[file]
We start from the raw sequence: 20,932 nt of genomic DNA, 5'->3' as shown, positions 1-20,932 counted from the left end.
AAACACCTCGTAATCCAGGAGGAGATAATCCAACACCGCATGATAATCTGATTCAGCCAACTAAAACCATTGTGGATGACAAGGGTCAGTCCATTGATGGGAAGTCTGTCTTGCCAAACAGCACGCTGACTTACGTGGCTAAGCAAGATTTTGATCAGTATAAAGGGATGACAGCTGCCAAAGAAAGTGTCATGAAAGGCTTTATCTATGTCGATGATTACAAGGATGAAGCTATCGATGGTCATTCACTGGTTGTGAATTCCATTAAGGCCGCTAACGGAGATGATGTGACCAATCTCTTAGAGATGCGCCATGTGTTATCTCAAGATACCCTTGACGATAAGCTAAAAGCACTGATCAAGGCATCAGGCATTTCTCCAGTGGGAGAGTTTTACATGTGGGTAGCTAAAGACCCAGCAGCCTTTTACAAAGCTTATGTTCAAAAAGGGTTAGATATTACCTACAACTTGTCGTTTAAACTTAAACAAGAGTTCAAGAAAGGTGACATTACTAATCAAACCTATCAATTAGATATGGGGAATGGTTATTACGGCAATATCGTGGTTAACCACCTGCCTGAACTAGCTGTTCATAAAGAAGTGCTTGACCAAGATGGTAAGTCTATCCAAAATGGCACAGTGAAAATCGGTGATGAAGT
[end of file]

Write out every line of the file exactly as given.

We start from the raw sequence: 20,932 nt of genomic DNA, 5'->3' as shown, positions 1-20,932 counted from the left end.
AAACACCTCGTAATCCAGGAGGAGATAATCCAACACCGCATGATAATCTGATTCAGCCAACTAAAACCATTGTGGATGACAAGGGTCAGTCCATTGATGGGAAGTCTGTCTTGCCAAACAGCACGCTGACTTACGTGGCTAAGCAAGATTTTGATCAGTATAAAGGGATGACAGCTGCCAAAGAAAGTGTCATGAAAGGCTTTATCTATGTCGATGATTACAAGGATGAAGCTATCGATGGTCATTCACTGGTTGTGAATTCCATTAAGGCCGCTAACGGAGATGATGTGACCAATCTCTTAGAGATGCGCCATGTGTTATCTCAAGATACCCTTGACGATAAGCTAAAAGCACTGATCAAGGCATCAGGCATTTCTCCAGTGGGAGAGTTTTACATGTGGGTAGCTAAAGACCCAGCAGCCTTTTACAAAGCTTATGTTCAAAAAGGGTTAGATATTACCTACAACTTGTCGTTTAAACTTAAACAAGAGTTCAAGAAAGGTGACATTACTAATCAAACCTATCAATTAGATATGGGGAATGGTTATTACGGCAATATCGTGGTTAACCACCTGCCTGAACTAGCTGTTCATAAAGAAGTGCTTGACCAAGATGGTAAGTCTATCCAAAATGGCACAGTGAAAATCGGTGATGAAGT